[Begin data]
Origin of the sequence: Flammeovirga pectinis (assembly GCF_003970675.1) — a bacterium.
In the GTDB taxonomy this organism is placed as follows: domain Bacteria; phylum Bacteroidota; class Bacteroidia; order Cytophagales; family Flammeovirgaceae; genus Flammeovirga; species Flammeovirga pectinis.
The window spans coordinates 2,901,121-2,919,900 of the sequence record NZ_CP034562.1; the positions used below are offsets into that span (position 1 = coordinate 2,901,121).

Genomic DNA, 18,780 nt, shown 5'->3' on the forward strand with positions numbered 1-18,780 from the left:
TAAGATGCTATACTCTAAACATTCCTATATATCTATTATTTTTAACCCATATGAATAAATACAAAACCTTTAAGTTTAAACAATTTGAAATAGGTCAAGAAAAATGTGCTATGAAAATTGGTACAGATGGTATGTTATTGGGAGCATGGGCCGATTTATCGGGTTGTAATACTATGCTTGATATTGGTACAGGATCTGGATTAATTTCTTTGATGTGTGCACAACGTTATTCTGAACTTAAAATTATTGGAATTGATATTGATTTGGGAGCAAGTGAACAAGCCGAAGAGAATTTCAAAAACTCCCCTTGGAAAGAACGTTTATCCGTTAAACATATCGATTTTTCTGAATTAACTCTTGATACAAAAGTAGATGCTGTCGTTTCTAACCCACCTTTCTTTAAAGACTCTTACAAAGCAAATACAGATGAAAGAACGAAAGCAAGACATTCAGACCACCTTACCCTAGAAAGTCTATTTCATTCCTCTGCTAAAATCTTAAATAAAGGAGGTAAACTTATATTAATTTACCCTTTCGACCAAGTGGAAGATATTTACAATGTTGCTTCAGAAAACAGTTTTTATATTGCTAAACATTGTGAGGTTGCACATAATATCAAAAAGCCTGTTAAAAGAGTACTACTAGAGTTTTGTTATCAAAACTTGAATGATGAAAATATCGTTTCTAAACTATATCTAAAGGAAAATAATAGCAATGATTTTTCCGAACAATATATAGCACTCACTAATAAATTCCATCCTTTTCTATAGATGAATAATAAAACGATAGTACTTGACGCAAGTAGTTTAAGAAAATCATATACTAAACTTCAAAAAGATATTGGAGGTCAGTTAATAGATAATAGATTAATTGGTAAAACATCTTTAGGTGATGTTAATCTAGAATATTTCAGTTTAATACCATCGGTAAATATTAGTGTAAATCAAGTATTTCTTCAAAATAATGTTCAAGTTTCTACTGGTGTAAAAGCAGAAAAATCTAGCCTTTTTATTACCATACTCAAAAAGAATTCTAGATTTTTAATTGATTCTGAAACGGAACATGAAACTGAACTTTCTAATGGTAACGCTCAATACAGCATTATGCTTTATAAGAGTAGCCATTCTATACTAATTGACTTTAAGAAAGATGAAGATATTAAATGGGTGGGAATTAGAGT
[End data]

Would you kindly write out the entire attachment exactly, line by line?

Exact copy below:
Origin of the sequence: Flammeovirga pectinis (assembly GCF_003970675.1) — a bacterium.
In the GTDB taxonomy this organism is placed as follows: domain Bacteria; phylum Bacteroidota; class Bacteroidia; order Cytophagales; family Flammeovirgaceae; genus Flammeovirga; species Flammeovirga pectinis.
The window spans coordinates 2,901,121-2,919,900 of the sequence record NZ_CP034562.1; the positions used below are offsets into that span (position 1 = coordinate 2,901,121).

Genomic DNA, 18,780 nt, shown 5'->3' on the forward strand with positions numbered 1-18,780 from the left:
TAAGATGCTATACTCTAAACATTCCTATATATCTATTATTTTTAACCCATATGAATAAATACAAAACCTTTAAGTTTAAACAATTTGAAATAGGTCAAGAAAAATGTGCTATGAAAATTGGTACAGATGGTATGTTATTGGGAGCATGGGCCGATTTATCGGGTTGTAATACTATGCTTGATATTGGTACAGGATCTGGATTAATTTCTTTGATGTGTGCACAACGTTATTCTGAACTTAAAATTATTGGAATTGATATTGATTTGGGAGCAAGTGAACAAGCCGAAGAGAATTTCAAAAACTCCCCTTGGAAAGAACGTTTATCCGTTAAACATATCGATTTTTCTGAATTAACTCTTGATACAAAAGTAGATGCTGTCGTTTCTAACCCACCTTTCTTTAAAGACTCTTACAAAGCAAATACAGATGAAAGAACGAAAGCAAGACATTCAGACCACCTTACCCTAGAAAGTCTATTTCATTCCTCTGCTAAAATCTTAAATAAAGGAGGTAAACTTATATTAATTTACCCTTTCGACCAAGTGGAAGATATTTACAATGTTGCTTCAGAAAACAGTTTTTATATTGCTAAACATTGTGAGGTTGCACATAATATCAAAAAGCCTGTTAAAAGAGTACTACTAGAGTTTTGTTATCAAAACTTGAATGATGAAAATATCGTTTCTAAACTATATCTAAAGGAAAATAATAGCAATGATTTTTCCGAACAATATATAGCACTCACTAATAAATTCCATCCTTTTCTATAGATGAATAATAAAACGATAGTACTTGACGCAAGTAGTTTAAGAAAATCATATACTAAACTTCAAAAAGATATTGGAGGTCAGTTAATAGATAATAGATTAATTGGTAAAACATCTTTAGGTGATGTTAATCTAGAATATTTCAGTTTAATACCATCGGTAAATATTAGTGTAAATCAAGTATTTCTTCAAAATAATGTTCAAGTTTCTACTGGTGTAAAAGCAGAAAAATCTAGCCTTTTTATTACCATACTCAAAAAGAATTCTAGATTTTTAATTGATTCTGAAACGGAACATGAAACTGAACTTTCTAATGGTAACGCTCAATACAGCATTATGCTTTATAAGAGTAGCCATTCTATACTAATTGACTTTAAGAAAGATGAAGATATTAAATGGGTGGGAATTAGAGT